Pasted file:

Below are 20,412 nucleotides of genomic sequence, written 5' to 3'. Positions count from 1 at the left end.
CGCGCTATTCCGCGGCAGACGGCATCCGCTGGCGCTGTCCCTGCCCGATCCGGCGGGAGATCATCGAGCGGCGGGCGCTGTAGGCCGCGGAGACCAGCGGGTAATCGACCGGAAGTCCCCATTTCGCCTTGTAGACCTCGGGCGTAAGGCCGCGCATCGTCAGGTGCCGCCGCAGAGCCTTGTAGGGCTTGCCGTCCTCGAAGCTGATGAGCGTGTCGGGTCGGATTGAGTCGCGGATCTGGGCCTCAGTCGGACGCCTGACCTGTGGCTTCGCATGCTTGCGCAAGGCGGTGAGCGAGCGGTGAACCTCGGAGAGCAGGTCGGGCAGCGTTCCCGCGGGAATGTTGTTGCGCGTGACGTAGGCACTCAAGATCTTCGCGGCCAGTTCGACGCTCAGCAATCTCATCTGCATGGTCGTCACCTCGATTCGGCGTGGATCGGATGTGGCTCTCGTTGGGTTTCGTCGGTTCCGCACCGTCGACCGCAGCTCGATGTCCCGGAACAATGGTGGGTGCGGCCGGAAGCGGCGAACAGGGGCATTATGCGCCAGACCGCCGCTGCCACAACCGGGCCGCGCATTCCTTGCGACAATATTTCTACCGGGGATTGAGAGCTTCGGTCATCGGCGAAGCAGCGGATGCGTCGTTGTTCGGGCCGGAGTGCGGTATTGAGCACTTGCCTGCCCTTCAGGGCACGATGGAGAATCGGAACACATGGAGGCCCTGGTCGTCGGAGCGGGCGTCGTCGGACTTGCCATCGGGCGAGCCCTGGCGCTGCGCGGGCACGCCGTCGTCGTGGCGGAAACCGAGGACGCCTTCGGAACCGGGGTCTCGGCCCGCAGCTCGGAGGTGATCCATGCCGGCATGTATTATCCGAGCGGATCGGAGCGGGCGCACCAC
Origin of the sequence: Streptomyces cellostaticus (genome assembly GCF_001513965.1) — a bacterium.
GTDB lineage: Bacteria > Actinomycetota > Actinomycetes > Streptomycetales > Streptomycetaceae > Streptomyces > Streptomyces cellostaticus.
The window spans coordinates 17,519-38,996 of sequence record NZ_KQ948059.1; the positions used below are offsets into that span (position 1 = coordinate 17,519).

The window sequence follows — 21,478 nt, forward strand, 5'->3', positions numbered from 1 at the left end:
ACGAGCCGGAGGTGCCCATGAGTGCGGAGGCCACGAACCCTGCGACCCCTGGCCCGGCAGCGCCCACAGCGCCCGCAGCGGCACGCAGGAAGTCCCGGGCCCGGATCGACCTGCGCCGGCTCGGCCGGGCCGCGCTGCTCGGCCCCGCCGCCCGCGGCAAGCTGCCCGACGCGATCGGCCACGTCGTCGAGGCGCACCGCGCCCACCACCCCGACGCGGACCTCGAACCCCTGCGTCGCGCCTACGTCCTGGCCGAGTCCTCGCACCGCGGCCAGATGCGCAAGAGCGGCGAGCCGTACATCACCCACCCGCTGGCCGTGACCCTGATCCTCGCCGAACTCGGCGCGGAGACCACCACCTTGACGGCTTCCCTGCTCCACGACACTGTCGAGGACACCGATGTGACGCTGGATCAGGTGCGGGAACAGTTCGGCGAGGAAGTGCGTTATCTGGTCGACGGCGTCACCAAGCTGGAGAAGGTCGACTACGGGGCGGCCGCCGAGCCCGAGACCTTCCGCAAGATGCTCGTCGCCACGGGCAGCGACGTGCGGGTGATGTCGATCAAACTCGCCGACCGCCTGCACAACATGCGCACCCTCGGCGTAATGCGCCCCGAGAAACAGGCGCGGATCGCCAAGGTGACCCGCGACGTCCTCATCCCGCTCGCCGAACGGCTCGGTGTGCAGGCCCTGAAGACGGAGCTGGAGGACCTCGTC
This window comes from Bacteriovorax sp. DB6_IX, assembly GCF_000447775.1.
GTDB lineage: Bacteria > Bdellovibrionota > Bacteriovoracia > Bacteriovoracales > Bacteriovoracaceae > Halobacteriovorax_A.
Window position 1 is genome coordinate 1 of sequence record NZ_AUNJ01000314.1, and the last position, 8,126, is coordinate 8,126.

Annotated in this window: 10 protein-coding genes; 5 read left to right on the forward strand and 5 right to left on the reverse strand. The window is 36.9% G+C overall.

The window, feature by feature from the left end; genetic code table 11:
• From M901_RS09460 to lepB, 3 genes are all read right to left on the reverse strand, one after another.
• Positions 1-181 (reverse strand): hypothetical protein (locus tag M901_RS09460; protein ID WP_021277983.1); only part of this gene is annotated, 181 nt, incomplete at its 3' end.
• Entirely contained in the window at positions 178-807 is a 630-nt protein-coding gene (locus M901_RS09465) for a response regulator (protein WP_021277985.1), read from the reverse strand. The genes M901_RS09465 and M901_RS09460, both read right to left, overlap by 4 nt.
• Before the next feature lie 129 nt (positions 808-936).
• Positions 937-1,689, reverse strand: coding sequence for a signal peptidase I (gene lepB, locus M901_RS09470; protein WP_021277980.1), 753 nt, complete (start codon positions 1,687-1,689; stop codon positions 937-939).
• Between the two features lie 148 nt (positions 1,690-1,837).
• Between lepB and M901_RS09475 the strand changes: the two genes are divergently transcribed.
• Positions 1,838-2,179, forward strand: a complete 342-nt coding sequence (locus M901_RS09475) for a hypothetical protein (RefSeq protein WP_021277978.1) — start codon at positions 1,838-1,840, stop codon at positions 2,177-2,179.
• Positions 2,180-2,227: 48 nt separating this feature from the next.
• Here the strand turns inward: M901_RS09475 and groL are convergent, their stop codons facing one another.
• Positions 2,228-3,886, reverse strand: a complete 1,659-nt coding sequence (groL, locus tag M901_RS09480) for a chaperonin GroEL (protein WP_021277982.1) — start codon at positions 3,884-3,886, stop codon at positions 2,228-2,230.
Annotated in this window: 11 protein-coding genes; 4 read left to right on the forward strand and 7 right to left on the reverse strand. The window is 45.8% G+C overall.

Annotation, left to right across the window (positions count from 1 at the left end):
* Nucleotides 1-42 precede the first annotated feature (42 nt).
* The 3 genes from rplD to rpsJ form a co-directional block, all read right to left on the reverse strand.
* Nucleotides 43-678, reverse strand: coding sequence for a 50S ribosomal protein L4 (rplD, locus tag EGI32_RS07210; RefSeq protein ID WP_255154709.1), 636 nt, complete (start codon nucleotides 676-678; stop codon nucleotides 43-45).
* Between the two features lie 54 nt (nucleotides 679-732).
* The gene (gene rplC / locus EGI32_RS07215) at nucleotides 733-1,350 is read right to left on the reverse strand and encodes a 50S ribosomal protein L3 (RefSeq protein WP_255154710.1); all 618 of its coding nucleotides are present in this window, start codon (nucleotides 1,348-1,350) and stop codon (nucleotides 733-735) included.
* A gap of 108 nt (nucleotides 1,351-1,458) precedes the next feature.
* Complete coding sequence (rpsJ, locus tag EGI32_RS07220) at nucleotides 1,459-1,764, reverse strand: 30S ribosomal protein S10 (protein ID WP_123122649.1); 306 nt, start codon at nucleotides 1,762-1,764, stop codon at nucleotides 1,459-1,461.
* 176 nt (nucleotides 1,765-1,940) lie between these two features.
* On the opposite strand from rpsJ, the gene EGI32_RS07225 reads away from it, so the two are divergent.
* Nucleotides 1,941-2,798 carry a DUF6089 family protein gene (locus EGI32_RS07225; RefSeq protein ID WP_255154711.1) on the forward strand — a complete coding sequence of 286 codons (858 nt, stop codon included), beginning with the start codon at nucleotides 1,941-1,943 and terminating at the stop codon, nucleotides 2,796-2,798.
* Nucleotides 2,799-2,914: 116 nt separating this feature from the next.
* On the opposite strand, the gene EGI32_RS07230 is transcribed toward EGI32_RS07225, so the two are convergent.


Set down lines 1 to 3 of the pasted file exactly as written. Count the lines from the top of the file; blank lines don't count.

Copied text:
Below are 20,412 nucleotides of genomic sequence, written 5' to 3'. Positions count from 1 at the left end.
CGCGCTATTCCGCGGCAGACGGCATCCGCTGGCGCTGTCCCTGCCCGATCCGGCGGGAGATCATCGAGCGGCGGGCGCTGTAGGCCGCGGAGACCAGCGGGTAATCGACCGGAAGTCCCCATTTCGCCTTGTAGACCTCGGGCGTAAGGCCGCGCATCGTCAGGTGCCGCCGCAGAGCCTTGTAGGGCTTGCCGTCCTCGAAGCTGATGAGCGTGTCGGGTCGGATTGAGTCGCGGATCTGGGCCTCAGTCGGACGCCTGACCTGTGGCTTCGCATGCTTGCGCAAGGCGGTGAGCGAGCGGTGAACCTCGGAGAGCAGGTCGGGCAGCGTTCCCGCGGGAATGTTGTTGCGCGTGACGTAGGCACTCAAGATCTTCGCGGCCAGTTCGACGCTCAGCAATCTCATCTGCATGGTCGTCACCTCGATTCGGCGTGGATCGGATGTGGCTCTCGTTGGGTTTCGTCGGTTCCGCACCGTCGACCGCAGCTCGATGTCCCGGAACAATGGTGGGTGCGGCCGGAAGCGGCGAACAGGGGCATTATGCGCCAGACCGCCGCTGCCACAACCGGGCCGCGCATTCCTTGCGACAATATTTCTACCGGGGATTGAGAGCTTCGGTCATCGGCGAAGCAGCGGATGCGTCGTTGTTCGGGCCGGAGTGCGGTATTGAGCACTTGCCTGCCCTTCAGGGCACGATGGAGAATCGGAACACATGGAGGCCCTGGTCGTCGGAGCGGGCGTCGTCGGACTTGCCATCGGGCGAGCCCTGGCGCTGCGCGGGCACGCCGTCGTCGTGGCGGAAACCGAGGACGCCTTCGGAACCGGGGTCTCGGCCCGCAGCTCGGAGGTGATCCATGCCGGCATGTATTATCCGAGCGGATCGGAGCGGGCGCACCAC
Origin of the sequence: Streptomyces cellostaticus (genome assembly GCF_001513965.1) — a bacterium.